The author is professor of economics and public policy at Harvard University and former chief economist at the IMF.
The Fed’s far-reaching actions to prevent the Silicon Valley Bank meltdown from becoming systemic, followed by the Swiss National Bank’s massive lifeline to struggling Credit Suisse, left little doubt this week that that financial leaders are determined to act decisively when fear begins to set in. leave moral hazard for another day.
But even if the risks of a financial Armageddon in 2023 have been contained, not all the differences with 2008 are so reassuring. At the time, inflation was not a problem and deflation – falling prices – quickly became one. Today, underlying inflation in the United States and Europe is still going strong, and you really have to force the definition of “transient” to say that it is not a problem. Global debt, both public and private, has also exploded. It wouldn’t be such a problem if forward-looking real long-term interest rates were to take a deep dive, as they did during the years of secular stagnation before 2022.
Unfortunately, however, ultra-low borrowing rates are not something to be relied upon this time around. First of all, I would say that if you look at long-term historical models of real interest rates (like Paul Schmelzing, Barbara Rossi and myself), major shocks – for example, the sharp drop after the financial crisis of 2008 – tend to fade over time. There are also structural reasons: on the one hand, global debt (public and private) exploded after 2008, partly as an endogenous response to low rates, partly as a necessary response to the pandemic. Other factors pushing up real long-term rates include the massive costs of green transition and the upcoming increase in defense spending around the world. Rising populism will likely help reduce inequality, but higher taxes will reduce trend growth even as higher spending adds upward pressure on rates.
This means that even after inflation falls, central banks may need to keep the general level of interest rates higher over the next decade than they have over the last. simply to keep inflation stable.
Another significant difference between now and after 2008 is China’s much weaker position. Beijing’s fiscal stimulus after the financial crisis has played a key role in sustaining global demand, especially for raw materials, but also for German manufacturing and European luxury goods. Much of it went into real estate and infrastructure, the country’s massive growth sector.
Now, however, after years of construction at breakneck speed, China is facing the same kind of diminishing returns that Japan began to experience in the late 1980s (the so-called “bridges to nowhere”) and the former Soviet Union experienced in the late 1960s. Combine this with excessive centralization of decision-making, extremely unfavorable demographics and creeping de-globalization, and it becomes clear that China will not be able to play such an outsized role in sustaining global growth in the next global recession.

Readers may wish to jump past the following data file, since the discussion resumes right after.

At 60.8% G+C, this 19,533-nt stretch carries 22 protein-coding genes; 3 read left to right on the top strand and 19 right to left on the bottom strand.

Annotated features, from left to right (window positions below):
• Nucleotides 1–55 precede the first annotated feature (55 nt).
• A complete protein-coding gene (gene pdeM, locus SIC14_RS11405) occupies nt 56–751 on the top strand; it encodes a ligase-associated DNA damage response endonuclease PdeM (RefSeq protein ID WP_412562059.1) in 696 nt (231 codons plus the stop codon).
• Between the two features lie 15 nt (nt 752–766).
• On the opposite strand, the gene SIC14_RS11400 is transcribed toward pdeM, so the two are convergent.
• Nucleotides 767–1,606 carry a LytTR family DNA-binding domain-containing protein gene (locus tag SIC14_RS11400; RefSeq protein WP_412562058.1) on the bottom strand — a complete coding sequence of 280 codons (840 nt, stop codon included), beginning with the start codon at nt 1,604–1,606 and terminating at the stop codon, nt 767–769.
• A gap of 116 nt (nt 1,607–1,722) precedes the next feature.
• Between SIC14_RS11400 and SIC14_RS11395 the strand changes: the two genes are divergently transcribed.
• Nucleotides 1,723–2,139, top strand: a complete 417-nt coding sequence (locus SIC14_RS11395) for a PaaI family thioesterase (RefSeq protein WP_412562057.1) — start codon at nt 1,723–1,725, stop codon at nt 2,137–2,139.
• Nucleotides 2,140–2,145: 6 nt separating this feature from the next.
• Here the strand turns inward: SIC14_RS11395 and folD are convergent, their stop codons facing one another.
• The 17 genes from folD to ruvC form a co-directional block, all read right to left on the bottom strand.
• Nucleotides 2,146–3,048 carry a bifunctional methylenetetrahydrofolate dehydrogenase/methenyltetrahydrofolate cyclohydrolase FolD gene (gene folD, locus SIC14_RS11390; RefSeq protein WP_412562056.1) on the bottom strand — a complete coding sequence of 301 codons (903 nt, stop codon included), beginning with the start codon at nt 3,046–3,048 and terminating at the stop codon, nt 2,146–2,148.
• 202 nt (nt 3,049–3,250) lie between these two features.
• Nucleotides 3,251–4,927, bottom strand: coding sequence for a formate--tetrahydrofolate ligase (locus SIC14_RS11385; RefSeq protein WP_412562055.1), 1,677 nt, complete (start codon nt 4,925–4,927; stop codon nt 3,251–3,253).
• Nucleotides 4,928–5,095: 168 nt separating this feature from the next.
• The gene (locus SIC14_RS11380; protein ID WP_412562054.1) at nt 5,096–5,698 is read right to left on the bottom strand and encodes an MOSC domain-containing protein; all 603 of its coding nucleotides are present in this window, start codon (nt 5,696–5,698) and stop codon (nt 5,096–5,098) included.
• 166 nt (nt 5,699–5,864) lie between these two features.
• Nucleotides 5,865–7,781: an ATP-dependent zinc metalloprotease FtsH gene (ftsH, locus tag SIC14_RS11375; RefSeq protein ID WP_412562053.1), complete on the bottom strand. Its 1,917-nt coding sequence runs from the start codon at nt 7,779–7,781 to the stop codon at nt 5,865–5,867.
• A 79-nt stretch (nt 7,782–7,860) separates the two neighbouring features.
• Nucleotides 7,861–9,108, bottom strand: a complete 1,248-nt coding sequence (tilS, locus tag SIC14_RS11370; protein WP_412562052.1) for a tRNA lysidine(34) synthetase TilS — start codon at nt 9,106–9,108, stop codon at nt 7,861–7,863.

Last but not least, the 2008 crisis occurred during a period of relative global peace, which is hardly the case today. The Russian war in Ukraine has been a continuous supply shock that explains a large part of the inflation problem that central banks are currently trying to deal with.
Looking back on the last two weeks of banking strains, we should be grateful that it didn’t happen sooner. With central bank rates rising sharply and a troubled underlying economic backdrop, it is inevitable that there will be many losses from businesses and, normally, debtors from emerging markets. So far, several low- and middle-income countries have defaulted, but there are likely to be more to come. Surely there will be issues other than technology, for example the commercial real estate sector in the United States, which is being hit by rising interest rates even as office occupancy in major cities does not remains only about 50%. Of course, the financial system, including the loosely regulated “shadow banks,” has to bear some of the losses.
Governments in advanced economies are not all necessarily immune. They may have long since emerged from sovereign debt crises, but not from partial default following surprise high inflation.
How should the Federal Reserve weigh all these issues in deciding its rate policy next week? After the bank jolts, it certainly won’t go ahead with a 50 basis point hike (half a percent) like the European Central Bank did on Thursday, surprising markets. But then the ECB catches up with the Fed.
At least the optics of once again bailing out the financial sector while tightening the screws on Main Street are not good. Yet, like the ECB, the Fed cannot lightly dismiss persistent underlying inflation above 5%. He’ll probably go for a 25 basis point hike if the banking sector looks calm again, but if there’s still some jitters he could perfectly say the direction is still up, but he has to to make a break.
It is much easier to resist political pressures at a time when global pressures on interest rates and prices are pushing down. No more. Those days are over and things are going to get tougher for the Fed. The trade-offs he faces next week may just be the start.